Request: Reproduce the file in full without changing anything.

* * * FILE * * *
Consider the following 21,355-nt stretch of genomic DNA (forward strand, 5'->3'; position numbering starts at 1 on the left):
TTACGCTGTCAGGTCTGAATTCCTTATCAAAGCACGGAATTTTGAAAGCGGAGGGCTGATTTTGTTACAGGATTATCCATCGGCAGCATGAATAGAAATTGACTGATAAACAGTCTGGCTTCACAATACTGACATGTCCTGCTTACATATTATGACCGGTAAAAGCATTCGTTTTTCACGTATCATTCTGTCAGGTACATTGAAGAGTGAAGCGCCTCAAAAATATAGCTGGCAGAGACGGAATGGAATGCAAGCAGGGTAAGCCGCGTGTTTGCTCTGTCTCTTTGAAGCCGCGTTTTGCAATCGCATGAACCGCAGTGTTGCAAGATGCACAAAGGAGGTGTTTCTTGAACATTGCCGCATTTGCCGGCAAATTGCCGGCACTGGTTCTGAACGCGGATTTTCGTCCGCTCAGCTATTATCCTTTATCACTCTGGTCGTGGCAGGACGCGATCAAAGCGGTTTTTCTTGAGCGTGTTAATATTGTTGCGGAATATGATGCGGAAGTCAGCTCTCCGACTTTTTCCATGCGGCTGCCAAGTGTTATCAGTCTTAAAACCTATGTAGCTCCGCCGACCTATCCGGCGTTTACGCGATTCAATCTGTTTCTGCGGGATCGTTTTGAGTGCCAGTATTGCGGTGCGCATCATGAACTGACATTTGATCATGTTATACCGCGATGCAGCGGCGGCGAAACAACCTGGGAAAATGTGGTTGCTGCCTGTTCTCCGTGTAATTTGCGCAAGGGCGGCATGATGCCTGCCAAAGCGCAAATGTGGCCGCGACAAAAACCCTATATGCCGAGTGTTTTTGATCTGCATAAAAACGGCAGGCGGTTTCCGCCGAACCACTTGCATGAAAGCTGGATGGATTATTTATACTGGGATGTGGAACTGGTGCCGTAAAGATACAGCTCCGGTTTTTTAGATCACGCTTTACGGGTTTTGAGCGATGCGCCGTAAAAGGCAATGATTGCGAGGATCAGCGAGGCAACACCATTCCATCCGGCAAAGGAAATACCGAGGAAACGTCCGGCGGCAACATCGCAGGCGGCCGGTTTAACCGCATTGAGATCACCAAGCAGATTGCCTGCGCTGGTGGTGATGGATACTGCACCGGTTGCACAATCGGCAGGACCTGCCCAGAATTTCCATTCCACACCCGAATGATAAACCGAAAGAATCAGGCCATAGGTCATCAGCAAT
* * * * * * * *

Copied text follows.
Consider the following 21,355-nt stretch of genomic DNA (forward strand, 5'->3'; position numbering starts at 1 on the left):
TTACGCTGTCAGGTCTGAATTCCTTATCAAAGCACGGAATTTTGAAAGCGGAGGGCTGATTTTGTTACAGGATTATCCATCGGCAGCATGAATAGAAATTGACTGATAAACAGTCTGGCTTCACAATACTGACATGTCCTGCTTACATATTATGACCGGTAAAAGCATTCGTTTTTCACGTATCATTCTGTCAGGTACATTGAAGAGTGAAGCGCCTCAAAAATATAGCTGGCAGAGACGGAATGGAATGCAAGCAGGGTAAGCCGCGTGTTTGCTCTGTCTCTTTGAAGCCGCGTTTTGCAATCGCATGAACCGCAGTGTTGCAAGATGCACAAAGGAGGTGTTTCTTGAACATTGCCGCATTTGCCGGCAAATTGCCGGCACTGGTTCTGAACGCGGATTTTCGTCCGCTCAGCTATTATCCTTTATCACTCTGGTCGTGGCAGGACGCGATCAAAGCGGTTTTTCTTGAGCGTGTTAATATTGTTGCGGAATATGATGCGGAAGTCAGCTCTCCGACTTTTTCCATGCGGCTGCCAAGTGTTATCAGTCTTAAAACCTATGTAGCTCCGCCGACCTATCCGGCGTTTACGCGATTCAATCTGTTTCTGCGGGATCGTTTTGAGTGCCAGTATTGCGGTGCGCATCATGAACTGACATTTGATCATGTTATACCGCGATGCAGCGGCGGCGAAACAACCTGGGAAAATGTGGTTGCTGCCTGTTCTCCGTGTAATTTGCGCAAGGGCGGCATGATGCCTGCCAAAGCGCAAATGTGGCCGCGACAAAAACCCTATATGCCGAGTGTTTTTGATCTGCATAAAAACGGCAGGCGGTTTCCGCCGAACCACTTGCATGAAAGCTGGATGGATTATTTATACTGGGATGTGGAACTGGTGCCGTAAAGATACAGCTCCGGTTTTTTAGATCACGCTTTACGGGTTTTGAGCGATGCGCCGTAAAAGGCAATGATTGCGAGGATCAGCGAGGCAACACCATTCCATCCGGCAAAGGAAATACCGAGGAAACGTCCGGCGGCAACATCGCAGGCGGCCGGTTTAACCGCATTGAGATCACCAAGCAGATTGCCTGCGCTGGTGGTGATGGATACTGCACCGGTTGCACAATCGGCAGGACCTGCCCAGAATTTCCATTCCACACCCGAATGATAAACCGAAAGAATCAGGCCATAGGTCATCAGCAAT